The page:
Revival begins in the church… but so does judgment!

My wife and I recently joined a prayer group with people from our church and others in the area. The stated objective of the group is to pray for our nation, our leaders, and our churches, that God would prepare us for revival.

However, it struck me that most of the discussion in the first meeting revolved around sins of “the others”; the usual groups and issues that evangelicals have become deeply emotionally attached to in recent years. There was a brief discussion about how the overall body of Christ has it’s own internal issues, but most of these were dismissed with a sigh and the lament “that’s just the way it is now…we can’t change everyone in the other churches”.

The more I thought about this outward focus, the more concerned I became that this reflects the overall attitude of many, if not most, American Christians. It is no wonder that Christians in the rest of the world are praying that God would send persecution on American Christians to deepen our faith in Him! Many of us seemed to have forgotten the urgent, desperate, yet real faith that is born in adversity of circumstance and against overwhelming opposition.

We tend to forget how good we Christians have had it in this country for so long without substantial governmental and social opposition. Sure there are all the media-enhanced “token” cases of discrimination that are used to stir up opposition to government in general, or perhaps local school officials and businesses. But in most of these cases, the issues are not systemic, but mere publicity stunts advanced by specific groups to support their own interests, or “ministries”.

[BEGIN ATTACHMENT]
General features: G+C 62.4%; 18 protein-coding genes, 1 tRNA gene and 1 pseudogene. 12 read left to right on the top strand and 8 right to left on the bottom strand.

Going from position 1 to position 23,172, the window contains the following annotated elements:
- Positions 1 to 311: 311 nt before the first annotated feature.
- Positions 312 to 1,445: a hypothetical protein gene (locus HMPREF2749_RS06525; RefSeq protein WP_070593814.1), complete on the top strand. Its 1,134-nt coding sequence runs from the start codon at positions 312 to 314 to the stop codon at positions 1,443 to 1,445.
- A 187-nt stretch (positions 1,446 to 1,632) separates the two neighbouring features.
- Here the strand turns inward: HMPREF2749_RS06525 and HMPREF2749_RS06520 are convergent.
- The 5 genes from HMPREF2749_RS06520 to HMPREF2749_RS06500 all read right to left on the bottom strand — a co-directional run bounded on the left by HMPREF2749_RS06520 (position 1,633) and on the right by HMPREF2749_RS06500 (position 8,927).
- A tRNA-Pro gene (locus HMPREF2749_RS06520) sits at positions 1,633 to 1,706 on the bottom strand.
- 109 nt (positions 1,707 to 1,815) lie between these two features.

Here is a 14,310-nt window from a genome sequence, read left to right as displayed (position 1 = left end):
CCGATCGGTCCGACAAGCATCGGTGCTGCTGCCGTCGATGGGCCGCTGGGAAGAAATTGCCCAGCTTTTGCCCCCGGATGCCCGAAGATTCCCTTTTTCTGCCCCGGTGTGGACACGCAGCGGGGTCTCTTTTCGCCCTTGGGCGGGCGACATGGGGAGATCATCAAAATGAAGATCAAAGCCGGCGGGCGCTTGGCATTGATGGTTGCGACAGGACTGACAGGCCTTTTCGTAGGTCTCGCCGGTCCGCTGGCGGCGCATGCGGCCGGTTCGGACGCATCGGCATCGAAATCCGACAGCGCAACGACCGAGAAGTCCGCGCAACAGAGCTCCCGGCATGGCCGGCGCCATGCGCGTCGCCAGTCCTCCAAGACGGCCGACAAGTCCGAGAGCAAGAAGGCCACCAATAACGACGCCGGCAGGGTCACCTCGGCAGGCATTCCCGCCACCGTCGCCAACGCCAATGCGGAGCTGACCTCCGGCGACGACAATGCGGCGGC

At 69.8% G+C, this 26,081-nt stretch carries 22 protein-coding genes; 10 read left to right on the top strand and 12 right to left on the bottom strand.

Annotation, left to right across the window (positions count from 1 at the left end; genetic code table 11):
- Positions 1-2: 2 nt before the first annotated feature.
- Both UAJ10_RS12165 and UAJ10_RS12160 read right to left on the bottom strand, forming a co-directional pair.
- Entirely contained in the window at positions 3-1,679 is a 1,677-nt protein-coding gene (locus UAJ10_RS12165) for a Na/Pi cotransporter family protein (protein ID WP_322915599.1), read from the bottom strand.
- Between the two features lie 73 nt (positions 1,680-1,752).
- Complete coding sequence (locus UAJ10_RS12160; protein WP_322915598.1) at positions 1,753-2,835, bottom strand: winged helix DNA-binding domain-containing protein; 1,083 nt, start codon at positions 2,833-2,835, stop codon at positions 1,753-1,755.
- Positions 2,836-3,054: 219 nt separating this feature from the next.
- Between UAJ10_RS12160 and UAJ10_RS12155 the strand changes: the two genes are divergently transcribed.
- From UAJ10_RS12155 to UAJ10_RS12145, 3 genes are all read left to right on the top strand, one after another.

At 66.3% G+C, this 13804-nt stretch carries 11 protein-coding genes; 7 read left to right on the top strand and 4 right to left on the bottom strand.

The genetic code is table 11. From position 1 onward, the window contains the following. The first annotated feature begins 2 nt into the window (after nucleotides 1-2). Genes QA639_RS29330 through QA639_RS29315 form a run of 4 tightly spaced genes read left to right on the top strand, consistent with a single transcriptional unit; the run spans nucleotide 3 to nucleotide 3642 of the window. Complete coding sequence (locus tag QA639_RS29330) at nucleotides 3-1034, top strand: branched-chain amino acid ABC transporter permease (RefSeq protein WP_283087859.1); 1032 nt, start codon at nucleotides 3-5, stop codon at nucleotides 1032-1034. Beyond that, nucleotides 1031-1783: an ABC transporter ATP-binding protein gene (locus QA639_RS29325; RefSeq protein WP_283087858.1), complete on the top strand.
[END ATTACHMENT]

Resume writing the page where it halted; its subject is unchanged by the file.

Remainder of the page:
For example, a recent Supreme Court ruling in favor of Hobby Lobby over reproductive rights issues was  hailed as a great win for the Christian cause.  However, the events leading up to this case, and the predicted outcome of the case for other large companies, indicates that this was only marginally about Christian principles. The real issue at stake was to establish a precedent to find other tax or employee benefits loopholes that businesses can claim to object to on moral or religious grounds in order to oppose to any government regulation that they find onerous.  This was even illustrated by the actions of Hobby Lobby as a company in months leading up to the case that was heading to the Supreme Court.  But once again, American Christians were whipped into a frenzy to defend “one of our own” against big, bad government, without even knowing the circumstances of the case, or the intended outcomes from a business perspective.

This is but one recent example of Christians acting like sheep, but not in a good way.  (Not incidentally, the derogatory term for those who are led by others without questioning an issue  is “sheeple”, which should give us pause.) Whatever happened to church leaders with keen insight and discernment about not only the obvious, but also underlying issues that are debated in the marketplace of ideas? Why do Christians only react so strongly to token issues which are of little eternal or even temporal consequence?

For example, some of the top “hot button” issues for Christians seem to be: abortion, homosexuality, religious liberty in education, reduction in government oversight of business interests, persecution of Christians, and castigating the Obama administration at every turn.

Let’s consider the background and consequences of some of these issues in these related posts…

[(Update July 15, 2014) Note: the following topics are still in draft status pending time to get back to them and also after doing a little more research.  To avoid dead links, these posts will be published in draft status for preview of intended bullet points.]

 

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About Hoosedwhut

Engineer - by education, training, and career experience. Philosopher - by inclination and choice. Amateur psychologist - by instinct and necessity. Amateur theologian - by birth into two distinct worlds...
This entry was posted in God, Religion, Spirituality, Highly Controversial, Politics and Social Issues. Bookmark the permalink.

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